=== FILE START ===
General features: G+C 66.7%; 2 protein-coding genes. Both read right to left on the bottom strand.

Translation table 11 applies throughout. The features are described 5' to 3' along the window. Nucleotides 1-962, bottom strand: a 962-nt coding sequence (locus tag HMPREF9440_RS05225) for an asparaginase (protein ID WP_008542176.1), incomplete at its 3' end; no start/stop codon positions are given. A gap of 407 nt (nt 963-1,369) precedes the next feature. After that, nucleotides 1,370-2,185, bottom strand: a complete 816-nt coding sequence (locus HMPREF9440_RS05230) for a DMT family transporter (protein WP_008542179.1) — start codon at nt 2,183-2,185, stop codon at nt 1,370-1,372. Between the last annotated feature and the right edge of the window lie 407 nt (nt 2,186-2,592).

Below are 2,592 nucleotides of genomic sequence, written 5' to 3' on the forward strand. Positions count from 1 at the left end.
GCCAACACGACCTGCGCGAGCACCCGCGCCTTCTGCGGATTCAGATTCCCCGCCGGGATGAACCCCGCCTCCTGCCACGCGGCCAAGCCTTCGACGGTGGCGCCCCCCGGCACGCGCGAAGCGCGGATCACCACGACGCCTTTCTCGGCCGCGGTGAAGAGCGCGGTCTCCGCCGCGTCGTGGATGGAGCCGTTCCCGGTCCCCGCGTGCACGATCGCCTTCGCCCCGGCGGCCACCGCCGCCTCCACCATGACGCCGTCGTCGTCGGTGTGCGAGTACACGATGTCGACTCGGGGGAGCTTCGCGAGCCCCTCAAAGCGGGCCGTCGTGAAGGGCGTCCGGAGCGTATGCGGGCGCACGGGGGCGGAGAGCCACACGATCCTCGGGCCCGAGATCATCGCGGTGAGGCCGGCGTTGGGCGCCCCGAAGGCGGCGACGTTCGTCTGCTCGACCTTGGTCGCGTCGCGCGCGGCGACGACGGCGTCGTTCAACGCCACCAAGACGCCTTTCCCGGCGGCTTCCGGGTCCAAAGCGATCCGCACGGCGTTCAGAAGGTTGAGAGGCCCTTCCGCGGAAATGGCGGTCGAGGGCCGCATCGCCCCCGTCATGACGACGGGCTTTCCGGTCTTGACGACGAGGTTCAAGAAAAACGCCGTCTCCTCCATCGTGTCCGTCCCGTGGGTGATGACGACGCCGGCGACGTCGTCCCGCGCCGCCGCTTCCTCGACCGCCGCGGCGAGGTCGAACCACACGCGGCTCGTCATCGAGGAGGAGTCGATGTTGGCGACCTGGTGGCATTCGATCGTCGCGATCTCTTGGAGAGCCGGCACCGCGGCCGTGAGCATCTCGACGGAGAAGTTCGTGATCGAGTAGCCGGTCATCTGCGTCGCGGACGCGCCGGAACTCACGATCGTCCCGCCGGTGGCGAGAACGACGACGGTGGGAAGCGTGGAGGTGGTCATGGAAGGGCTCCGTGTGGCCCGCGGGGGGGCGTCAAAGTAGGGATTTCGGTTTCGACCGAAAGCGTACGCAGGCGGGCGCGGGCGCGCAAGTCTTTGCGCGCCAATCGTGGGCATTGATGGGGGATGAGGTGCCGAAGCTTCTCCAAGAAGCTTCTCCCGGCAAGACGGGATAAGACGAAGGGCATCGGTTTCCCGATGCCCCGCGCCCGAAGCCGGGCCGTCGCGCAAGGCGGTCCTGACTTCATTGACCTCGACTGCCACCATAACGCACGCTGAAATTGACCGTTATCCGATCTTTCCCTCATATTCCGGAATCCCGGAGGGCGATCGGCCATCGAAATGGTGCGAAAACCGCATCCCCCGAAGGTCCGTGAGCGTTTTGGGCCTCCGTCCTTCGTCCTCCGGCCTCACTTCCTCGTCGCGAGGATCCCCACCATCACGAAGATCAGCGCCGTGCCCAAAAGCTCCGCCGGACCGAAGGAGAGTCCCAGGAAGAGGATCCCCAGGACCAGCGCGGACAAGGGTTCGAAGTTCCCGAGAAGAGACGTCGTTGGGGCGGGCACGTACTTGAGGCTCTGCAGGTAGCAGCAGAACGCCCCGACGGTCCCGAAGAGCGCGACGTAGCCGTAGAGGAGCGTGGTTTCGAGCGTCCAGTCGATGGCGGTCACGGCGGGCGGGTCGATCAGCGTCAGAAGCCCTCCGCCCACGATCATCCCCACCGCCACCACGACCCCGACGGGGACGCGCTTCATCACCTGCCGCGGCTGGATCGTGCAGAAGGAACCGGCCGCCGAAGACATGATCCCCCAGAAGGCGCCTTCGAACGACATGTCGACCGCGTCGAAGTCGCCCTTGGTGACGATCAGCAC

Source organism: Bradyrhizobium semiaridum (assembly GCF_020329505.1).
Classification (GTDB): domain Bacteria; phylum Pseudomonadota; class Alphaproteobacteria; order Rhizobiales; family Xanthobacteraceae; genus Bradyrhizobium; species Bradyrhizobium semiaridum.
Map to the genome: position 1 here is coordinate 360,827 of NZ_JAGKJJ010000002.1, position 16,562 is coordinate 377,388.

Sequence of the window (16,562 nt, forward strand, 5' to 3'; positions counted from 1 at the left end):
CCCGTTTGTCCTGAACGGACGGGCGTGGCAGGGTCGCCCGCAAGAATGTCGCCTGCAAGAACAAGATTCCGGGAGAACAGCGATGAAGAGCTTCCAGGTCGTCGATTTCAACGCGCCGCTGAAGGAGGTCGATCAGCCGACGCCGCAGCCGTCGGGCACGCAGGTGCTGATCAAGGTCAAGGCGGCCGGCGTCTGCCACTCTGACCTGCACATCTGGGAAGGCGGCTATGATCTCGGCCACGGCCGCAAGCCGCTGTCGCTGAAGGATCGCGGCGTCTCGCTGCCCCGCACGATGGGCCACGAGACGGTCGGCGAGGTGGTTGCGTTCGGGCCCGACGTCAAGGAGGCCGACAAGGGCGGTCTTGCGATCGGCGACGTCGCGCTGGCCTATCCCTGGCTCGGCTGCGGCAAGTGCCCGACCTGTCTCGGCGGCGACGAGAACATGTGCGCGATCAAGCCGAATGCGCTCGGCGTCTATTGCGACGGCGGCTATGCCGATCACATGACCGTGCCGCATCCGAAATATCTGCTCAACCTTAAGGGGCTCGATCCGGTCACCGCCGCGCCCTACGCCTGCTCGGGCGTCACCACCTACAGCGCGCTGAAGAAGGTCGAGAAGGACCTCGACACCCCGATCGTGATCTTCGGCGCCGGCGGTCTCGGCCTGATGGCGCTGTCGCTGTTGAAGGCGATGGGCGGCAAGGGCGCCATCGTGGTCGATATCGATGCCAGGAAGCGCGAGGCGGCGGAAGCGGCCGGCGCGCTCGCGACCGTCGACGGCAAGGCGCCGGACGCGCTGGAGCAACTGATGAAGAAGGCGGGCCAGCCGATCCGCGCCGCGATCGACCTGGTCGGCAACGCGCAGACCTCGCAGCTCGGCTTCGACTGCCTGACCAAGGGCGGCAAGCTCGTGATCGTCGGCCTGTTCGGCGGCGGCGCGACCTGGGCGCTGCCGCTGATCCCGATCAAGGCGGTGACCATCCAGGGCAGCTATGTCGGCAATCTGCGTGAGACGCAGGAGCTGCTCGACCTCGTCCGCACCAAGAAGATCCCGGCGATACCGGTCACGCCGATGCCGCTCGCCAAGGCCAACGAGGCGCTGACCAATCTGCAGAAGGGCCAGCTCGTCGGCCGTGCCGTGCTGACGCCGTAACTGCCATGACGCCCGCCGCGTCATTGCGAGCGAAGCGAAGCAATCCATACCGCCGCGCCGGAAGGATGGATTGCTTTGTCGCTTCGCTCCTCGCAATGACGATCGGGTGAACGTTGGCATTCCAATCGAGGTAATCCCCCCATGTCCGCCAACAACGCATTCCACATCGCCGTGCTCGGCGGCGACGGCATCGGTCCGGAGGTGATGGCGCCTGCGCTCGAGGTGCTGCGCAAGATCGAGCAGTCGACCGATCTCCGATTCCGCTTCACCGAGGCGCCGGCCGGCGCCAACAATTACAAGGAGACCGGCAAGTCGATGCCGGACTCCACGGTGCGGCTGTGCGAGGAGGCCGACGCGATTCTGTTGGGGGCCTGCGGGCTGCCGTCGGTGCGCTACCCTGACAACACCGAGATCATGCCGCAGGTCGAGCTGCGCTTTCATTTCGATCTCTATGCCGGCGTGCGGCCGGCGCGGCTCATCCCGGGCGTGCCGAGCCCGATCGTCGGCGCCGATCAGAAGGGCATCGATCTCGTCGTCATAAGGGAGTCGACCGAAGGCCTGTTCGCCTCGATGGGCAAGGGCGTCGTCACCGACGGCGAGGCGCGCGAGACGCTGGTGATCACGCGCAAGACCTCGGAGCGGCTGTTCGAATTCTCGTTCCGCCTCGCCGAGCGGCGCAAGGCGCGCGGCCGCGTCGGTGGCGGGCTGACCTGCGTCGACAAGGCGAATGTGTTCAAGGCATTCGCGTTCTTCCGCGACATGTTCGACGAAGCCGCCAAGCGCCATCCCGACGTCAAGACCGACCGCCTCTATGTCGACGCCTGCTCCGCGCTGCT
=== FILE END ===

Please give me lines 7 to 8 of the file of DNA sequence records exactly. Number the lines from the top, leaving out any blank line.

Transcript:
Map to the genome: position 1 here is coordinate 360,827 of NZ_JAGKJJ010000002.1, position 16,562 is coordinate 377,388.

Sequence of the window (16,562 nt, forward strand, 5' to 3'; positions counted from 1 at the left end):